In that recording, Chapin also said that she was traumatized and suffered insomnia after the event. According to Salem News, there are school records documenting that Chapin missed school May 12 and left school early on May 13, Barry County Sheriff Mick Epperly said.
3. Two of Chapin’s Sisters Have Been Vocal In Supporting Her Story
Klemp’s two daughters, Brandi Petersen and Robin Shoemake, both believe their mother is guilty of killing McCullough and sued her and the man she eventually married in a $7 million wrongful death suit, MEAWW reported. The family said they never receive any money, Bustle reported.
According to Petersen, Klemp was a good mother during the documentary:
My mom was a good mom growing up. she was very straightlaced. Never done a drug, smoked a cigarette, alcohol, nothing. My whole life. She just wasn’t like that. She would always tell us, every single night, ‘God bless you and love you.’ Every night. That’s the mom I remember and I miss that mom so much. But… what can you do?
She used her sex appeal a lot and that’s a lot of the reason why men gravitate toward her. And she never did stay with one particular man for more than two years. And she always went after the married ones or one that had brothers.
Shoemake also said she recalled her Klemp and Kris carrying her father’s body out of the house, MEAWW reported.
That night mom told Lena to make sure that none of us came out of the bedroom. Lena had fallen asleep in front of the door. And even as young as I was, I still remember something wasn’t right. And in our room, there was a window and I see mom and Kris struggling, trying to pull something big. I mean it was Gary no doubt but he was wrapped up in something. I mean you could see the boots that he had on. It scared me.
4. Chapin Has A Son Named Colter
Although Chapin had Colter when she was very young, her sister Petersen said that Chapin “loved Colter more than anything,” according to Salem News.
According to what The Cinemaholic reported, Chapin’s sisters believed that Klemp — who had six daughters in total — always wanted a son and “became extremely possessive and controlling, going as far as to making Colter call her “mom.”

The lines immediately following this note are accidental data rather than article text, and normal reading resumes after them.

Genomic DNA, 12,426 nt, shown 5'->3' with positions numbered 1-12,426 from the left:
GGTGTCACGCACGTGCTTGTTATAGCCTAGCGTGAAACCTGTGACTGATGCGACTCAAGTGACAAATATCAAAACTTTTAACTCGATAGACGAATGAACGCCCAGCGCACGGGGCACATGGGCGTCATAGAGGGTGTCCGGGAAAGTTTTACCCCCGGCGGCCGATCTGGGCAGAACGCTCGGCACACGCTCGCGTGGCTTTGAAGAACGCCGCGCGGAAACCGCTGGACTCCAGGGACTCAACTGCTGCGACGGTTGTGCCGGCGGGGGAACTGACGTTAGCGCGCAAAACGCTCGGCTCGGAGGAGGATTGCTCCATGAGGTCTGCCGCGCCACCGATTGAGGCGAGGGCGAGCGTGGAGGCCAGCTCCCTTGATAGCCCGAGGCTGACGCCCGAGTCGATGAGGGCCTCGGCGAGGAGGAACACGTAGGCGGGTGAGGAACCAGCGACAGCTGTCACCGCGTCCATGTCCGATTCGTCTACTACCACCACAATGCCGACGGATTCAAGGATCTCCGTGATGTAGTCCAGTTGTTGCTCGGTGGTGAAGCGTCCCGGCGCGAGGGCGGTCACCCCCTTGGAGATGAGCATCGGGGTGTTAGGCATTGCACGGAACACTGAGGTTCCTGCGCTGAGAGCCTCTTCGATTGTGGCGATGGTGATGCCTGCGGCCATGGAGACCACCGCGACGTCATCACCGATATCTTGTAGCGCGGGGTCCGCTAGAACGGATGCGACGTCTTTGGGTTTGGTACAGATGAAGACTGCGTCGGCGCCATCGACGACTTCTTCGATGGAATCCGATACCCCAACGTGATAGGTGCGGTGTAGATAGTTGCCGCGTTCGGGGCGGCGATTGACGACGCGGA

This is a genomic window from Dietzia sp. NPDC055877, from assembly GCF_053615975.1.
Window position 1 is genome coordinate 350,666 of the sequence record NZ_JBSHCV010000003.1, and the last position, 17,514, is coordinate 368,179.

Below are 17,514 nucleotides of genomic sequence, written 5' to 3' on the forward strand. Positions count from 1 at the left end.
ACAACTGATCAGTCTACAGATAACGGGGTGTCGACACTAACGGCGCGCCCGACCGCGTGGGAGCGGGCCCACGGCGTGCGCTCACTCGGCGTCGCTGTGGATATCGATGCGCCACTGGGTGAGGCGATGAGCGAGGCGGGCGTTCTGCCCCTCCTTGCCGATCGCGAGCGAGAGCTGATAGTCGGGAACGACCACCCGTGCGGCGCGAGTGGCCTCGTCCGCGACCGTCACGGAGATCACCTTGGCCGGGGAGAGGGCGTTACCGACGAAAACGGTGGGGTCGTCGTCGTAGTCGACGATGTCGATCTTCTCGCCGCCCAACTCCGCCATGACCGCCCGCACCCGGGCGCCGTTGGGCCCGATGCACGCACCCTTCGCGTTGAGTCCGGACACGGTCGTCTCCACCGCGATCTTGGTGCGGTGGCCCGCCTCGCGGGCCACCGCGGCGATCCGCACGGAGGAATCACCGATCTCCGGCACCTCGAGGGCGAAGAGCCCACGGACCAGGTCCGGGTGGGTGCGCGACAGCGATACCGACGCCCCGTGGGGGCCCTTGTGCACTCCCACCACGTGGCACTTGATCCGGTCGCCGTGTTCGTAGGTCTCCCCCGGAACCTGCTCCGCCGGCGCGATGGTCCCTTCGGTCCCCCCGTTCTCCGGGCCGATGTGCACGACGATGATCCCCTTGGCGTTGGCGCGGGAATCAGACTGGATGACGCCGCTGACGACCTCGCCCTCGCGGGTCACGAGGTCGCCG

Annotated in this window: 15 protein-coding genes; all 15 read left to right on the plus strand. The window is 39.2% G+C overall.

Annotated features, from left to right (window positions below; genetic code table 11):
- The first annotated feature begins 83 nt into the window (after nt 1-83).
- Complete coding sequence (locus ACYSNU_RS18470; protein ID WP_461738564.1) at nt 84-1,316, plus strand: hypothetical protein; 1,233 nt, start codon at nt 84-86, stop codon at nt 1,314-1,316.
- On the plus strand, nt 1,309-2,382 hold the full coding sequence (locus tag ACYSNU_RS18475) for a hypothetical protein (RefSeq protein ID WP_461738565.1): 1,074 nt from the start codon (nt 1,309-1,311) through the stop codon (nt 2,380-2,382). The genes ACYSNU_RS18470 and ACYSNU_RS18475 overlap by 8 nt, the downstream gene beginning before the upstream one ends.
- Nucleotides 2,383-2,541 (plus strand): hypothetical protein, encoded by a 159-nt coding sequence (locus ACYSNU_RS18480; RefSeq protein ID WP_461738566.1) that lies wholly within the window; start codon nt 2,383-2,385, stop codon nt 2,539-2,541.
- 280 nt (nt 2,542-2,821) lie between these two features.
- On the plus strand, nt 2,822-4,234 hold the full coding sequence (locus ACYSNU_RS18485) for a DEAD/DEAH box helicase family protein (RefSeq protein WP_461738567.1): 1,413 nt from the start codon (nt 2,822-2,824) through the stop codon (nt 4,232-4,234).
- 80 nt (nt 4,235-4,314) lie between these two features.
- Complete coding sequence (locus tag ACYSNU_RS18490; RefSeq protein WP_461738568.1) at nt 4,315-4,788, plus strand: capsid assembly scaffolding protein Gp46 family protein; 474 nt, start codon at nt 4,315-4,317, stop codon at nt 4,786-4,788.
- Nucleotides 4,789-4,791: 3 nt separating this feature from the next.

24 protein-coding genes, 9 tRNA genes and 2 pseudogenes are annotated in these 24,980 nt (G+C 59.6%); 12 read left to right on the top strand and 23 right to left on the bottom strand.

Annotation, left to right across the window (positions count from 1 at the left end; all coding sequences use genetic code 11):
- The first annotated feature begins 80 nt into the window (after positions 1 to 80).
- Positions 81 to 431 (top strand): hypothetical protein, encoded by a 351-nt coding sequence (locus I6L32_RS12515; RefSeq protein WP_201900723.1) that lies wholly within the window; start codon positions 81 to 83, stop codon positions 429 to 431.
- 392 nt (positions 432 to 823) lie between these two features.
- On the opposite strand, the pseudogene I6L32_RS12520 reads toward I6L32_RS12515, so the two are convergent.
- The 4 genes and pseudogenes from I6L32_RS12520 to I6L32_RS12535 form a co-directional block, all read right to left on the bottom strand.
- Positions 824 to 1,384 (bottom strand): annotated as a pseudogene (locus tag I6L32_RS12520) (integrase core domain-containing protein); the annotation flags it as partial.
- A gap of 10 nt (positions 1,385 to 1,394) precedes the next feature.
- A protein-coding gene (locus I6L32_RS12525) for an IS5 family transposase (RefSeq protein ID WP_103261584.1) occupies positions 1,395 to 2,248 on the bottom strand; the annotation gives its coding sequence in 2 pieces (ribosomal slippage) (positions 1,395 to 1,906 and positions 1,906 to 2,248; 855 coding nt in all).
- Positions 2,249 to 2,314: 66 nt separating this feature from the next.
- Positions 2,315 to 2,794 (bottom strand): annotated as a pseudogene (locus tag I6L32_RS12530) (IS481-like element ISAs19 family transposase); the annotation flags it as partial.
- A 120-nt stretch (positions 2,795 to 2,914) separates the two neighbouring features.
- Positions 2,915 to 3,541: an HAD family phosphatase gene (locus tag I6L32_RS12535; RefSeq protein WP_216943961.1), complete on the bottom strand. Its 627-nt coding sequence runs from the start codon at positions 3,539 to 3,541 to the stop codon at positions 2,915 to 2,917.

Peters said that Chapin and Klemp would constantly fight over Colter, according to Salem News.
Mom would go to Country Mart (in Salem) and show him off and say he was hers, and Lena would be like, stop saying that mom, he’s mine. One time Lena and I were going to take Colter to see his father in Arkansas, and mom called us flipping out saying ‘You bring him home, you bring him home right now or I am going to kill myself.’
After Chapin disappeared, Klemp adopted Colter, Bustle reported.
5. Chapin Disappeared In 2006
Chapin was 20 years old and planning to move to Arkansas with a new man in her life when on Valentine’s Day, she disappeared, Salem News reported.
MEAWW reported that Klemp told authorities Chapin left and went to Florida with a man. Klemp never reported her missing and her disappearance only became public during the wrongful death suit that Chapin’s sisters filed against Klemp, according to Salem News.
A former neighbor told Salem News, “I first heard Lena was missing when I bumped into one of her sisters in town, and she told me Lena left a month prior and never came home to get all of her things. The last time I talked with Lena was only one month before she disappeared. It was 10 years ago, so I don’t remember it that well, but we talked for a couple hours, and she said she was saving up money and hoping to move to St. Louis.”
However, her sisters say that no matter where Chapin would have gone, she would have taken Colter with her: “There’s no way Lena would have left Colter behind,” Petersen told Salem News.